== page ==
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Sensor Basics: Types of Sensors & Classification

Author: Apogeeweb
Date: 9 Jul 2018
 10235
different types of sensors

I Introduction

The types of sensors are very wide, and we can use different criteria to classify them, such as their conversion principles (basic physical or chemical effects of sensor work), their uses, their output signal types, and the materials and processes that make them.

 

Before learning about the type of sensor, you need to know what a sensor is. The definition of "sensor" in Webster's Dictionary is a device that responds to a physical stimulus (such as heat, light, sound, pressure, magnetism, or a particular motion) and transmits a resulting impulse (as for measurement or operating a control).

According to this definition, the role of the sensor is to convert one energy into another energy form, so many scholars also use "Transducer" to refer to "Sensor".

Types of Sensors

Catalog

I Introduction

II Introduction and Schematic of Common Sensor Types

  2.1 Common Sensor Types, Applications and Introduction

  2.2 Circuit/Schematic Diagrams of Several Common Types of Sensors

III Sensor Types Classified by Working (Detection) Principles

IV Energy Conversion&Energy Control Type Sensor 

V Sensor Types Classified by Input Quantity (Measured Physical Quantity)

VI Physical Sensor&Structural Sensor

VII Analog Sensor&Digital Sensor

VIII Contact and Non-contact Type Sensor

IX Sensor Types Classified by Composition

X Special Types of Sensors

XI Questions Related to Types of Sensors

II Introduction and Schematic of Common Sensor Types

2.1 Common Sensor Types, Applications and Introduction

Common Types of Sensors

Types of Sensors

Name/Application

Introduction

Temperature Sensor

Digital signal output sensor

DS18B20, 18B20 digital temperature sensor, can be applied to various narrow space equipment, digital temperature measurement and control fields

 

Thermistor sensor

Thermistor 5K10K\temperature sensor\temperature probe

 

MTS102 Temperature Sensor

-40~+150℃

Ultrasonic sensor

Ultrasonic sensor TCT40-16F / S (receive / transmit)

Ultrasonic sensors are sensors that convert ultrasonic signals into other energy signals (usually electrical signals).

 

Ultrasonic sensor TCT40-16F/S(integrated transceiver)

 

 

Ultrasonic ranging module

An Ultrasonic ranging module is a product used to measure distance. By sending and receiving ultrasonic waves, using the time difference and sound propagation speed, the distance from the module to the obstacle in front is calculated.

Accelerometer

MMA7660 MMA7660FC ultra-small, low power consumption, three-axis acceleration sensor

Three-axis acceleration sensing can be applied to the inclination control of trolleys, robots, etc.

Gas sensor

Smoke sensor MQ-2

Can be used to detect CO, CH4 and other flammable gases

 

Alcohol sensor MQ-3

Semiconductor alcohol sensor MQ-3

Humidity Sensor

Humidity resistor

Humidity sensitive components, with a wide range of humidity sensing, high sensitivity, small hysteresis difference and fast response speed.

Vibration sensor/Displacement sensor

CLA-3

A displacement sensor, also known as a linear sensor, is a linear device belonging to metal induction.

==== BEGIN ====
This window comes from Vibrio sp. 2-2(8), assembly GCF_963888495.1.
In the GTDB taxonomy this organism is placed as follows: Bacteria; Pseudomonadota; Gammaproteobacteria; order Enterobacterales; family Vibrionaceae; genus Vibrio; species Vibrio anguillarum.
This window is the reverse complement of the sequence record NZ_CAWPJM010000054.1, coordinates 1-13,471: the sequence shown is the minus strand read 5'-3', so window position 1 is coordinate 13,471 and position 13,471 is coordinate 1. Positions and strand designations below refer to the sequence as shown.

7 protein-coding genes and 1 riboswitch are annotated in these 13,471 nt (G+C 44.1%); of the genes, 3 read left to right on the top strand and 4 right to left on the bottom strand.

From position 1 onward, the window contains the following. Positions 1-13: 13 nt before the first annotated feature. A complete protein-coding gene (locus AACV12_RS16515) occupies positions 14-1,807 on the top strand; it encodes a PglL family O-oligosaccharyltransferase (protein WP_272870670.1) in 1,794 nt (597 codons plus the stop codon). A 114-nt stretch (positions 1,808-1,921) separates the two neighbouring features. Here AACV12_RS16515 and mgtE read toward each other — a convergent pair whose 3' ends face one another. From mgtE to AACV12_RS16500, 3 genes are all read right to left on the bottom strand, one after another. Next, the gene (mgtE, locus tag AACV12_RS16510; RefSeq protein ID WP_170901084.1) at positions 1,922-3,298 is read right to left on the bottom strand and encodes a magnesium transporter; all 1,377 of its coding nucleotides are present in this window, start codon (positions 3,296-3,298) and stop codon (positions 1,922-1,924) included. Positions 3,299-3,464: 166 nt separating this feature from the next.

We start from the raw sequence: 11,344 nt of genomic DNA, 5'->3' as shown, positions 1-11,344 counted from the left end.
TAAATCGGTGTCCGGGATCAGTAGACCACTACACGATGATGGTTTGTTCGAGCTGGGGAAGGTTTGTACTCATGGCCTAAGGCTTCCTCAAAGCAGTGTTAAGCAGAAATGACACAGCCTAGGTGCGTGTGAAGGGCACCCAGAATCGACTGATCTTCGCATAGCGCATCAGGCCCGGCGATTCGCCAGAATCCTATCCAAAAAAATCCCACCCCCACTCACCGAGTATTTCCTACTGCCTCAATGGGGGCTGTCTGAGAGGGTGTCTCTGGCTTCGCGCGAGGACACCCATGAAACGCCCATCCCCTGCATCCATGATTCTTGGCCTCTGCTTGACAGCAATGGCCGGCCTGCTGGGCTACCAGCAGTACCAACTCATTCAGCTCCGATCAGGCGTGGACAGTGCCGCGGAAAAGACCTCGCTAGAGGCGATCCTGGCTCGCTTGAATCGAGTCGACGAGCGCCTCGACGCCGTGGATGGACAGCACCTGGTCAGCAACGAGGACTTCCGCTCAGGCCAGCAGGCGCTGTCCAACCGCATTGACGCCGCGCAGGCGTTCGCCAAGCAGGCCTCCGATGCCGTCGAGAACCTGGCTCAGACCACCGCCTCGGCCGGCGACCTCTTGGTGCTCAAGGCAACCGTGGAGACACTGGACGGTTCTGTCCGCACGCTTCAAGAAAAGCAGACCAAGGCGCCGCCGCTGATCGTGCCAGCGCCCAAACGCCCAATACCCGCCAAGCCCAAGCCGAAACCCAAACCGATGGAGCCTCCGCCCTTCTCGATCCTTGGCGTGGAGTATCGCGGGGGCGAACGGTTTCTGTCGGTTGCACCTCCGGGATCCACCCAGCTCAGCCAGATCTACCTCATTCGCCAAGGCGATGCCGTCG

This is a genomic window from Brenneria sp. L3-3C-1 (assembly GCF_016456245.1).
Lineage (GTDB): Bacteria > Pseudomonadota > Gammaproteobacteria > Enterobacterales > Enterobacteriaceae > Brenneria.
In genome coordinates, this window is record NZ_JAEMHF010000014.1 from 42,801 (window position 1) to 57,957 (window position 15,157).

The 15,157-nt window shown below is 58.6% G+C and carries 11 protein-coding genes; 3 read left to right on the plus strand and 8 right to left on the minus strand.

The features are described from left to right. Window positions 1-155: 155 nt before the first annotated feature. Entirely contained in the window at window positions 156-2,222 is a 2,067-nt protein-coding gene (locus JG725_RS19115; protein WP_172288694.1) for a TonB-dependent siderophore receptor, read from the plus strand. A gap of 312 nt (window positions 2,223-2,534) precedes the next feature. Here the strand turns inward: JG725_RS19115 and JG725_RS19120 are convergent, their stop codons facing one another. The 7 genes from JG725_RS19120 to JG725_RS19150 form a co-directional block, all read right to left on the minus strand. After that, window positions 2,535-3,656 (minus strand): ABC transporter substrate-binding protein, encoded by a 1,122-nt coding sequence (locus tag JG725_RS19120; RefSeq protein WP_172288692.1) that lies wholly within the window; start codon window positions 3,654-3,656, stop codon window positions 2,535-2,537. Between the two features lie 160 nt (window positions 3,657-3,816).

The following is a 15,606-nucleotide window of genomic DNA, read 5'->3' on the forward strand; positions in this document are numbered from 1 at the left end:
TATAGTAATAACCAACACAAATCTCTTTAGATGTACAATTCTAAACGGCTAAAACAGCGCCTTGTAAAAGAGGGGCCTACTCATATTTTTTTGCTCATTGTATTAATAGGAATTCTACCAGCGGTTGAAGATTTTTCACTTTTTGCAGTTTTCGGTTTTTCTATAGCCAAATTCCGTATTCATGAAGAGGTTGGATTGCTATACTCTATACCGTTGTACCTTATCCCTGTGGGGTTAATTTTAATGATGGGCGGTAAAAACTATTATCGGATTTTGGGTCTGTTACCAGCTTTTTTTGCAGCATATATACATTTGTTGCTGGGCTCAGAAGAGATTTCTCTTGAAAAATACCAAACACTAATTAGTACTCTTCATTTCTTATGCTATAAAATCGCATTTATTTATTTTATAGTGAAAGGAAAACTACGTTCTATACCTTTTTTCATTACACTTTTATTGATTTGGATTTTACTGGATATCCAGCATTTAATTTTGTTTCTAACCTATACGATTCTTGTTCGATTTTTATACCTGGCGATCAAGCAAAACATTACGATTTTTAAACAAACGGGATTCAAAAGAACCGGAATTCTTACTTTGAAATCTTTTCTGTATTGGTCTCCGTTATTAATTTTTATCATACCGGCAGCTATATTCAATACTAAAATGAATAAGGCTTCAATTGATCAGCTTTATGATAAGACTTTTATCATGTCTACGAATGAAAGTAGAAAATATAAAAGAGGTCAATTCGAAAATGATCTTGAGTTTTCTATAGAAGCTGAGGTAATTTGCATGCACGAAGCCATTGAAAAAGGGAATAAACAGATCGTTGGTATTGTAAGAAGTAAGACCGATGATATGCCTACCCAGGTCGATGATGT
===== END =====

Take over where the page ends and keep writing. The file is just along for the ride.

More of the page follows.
Hall switch sensor

Hall switch sensor / motor speed measurement / position detection

A magnetic field sensor is made according to the Hall effect.

Photoelectric sensor

Photocell, photomultiplier tube, photoresistor, photodiode, phototransistor, photocell

A photoelectric sensor is a device that converts optical signals into electrical signals.

2.2 Circuit/Schematic Diagrams of Several Common Types of Sensors

  • The Circuit of Temperature Sensor

The Circuit of Temperature Sensor

Figure1. The Circuit of Temperature Sensor

  • The Schematic of Ultrasonic Sensor

The Schematic of Ultrasonic Sensor

Figure2. The Schematic of Ultrasonic Sensor

  • The Schematic of Triaxial Acceleration Sensor

The Schematic of Triaxial Acceleration Sensor

Figure3. The Schematic of Triaxial Acceleration Sensor

  • The Schematic of Temperature Sensor&Humidity Sensor

The Schematic of Temperature Sensor&Humidity Sensor

Figure4. The Schematic of Temperature Sensor&Humidity Sensor

  • The Schematic of Hall Switch Sensor

The Schematic of Hall switch sensor

Figure5. The Schematic of the Hall switch sensor

III Sensors Types Classified by Working (Detection) Principles

The detection principle refers to the mechanism of physical, chemical and biological effects on which the sensor works. There are resistive, capacitive, inductive, piezoelectric, electromagnetic, magnetoresistive, photoelectric, piezoresistive, thermoelectric, nuclear radiation, and semiconductor sensors.

 

According to the principle of variable resistance, there are corresponding sensors such as a potentiometer, strain gauge, and piezoresistive. If according to the principle of electromagnetic induction, there are corresponding inductive, differential pressure transmitters, eddy current, electromagnetic, and magnetic resistance sensors, etc. According to semiconductor-related theories, there are corresponding solid-state sensors such as semiconductor force-sensitive, heat-sensitive, light-sensitive, gas-sensitive, and magnetic sensitive.

 

The advantage of this classification method is that it is convenient for sensor professional workers to conduct inductive analysis and research on the principle and design, avoiding too many names of sensors, so it is most commonly used. The disadvantage is that users will feel inconvenient when choosing sensors.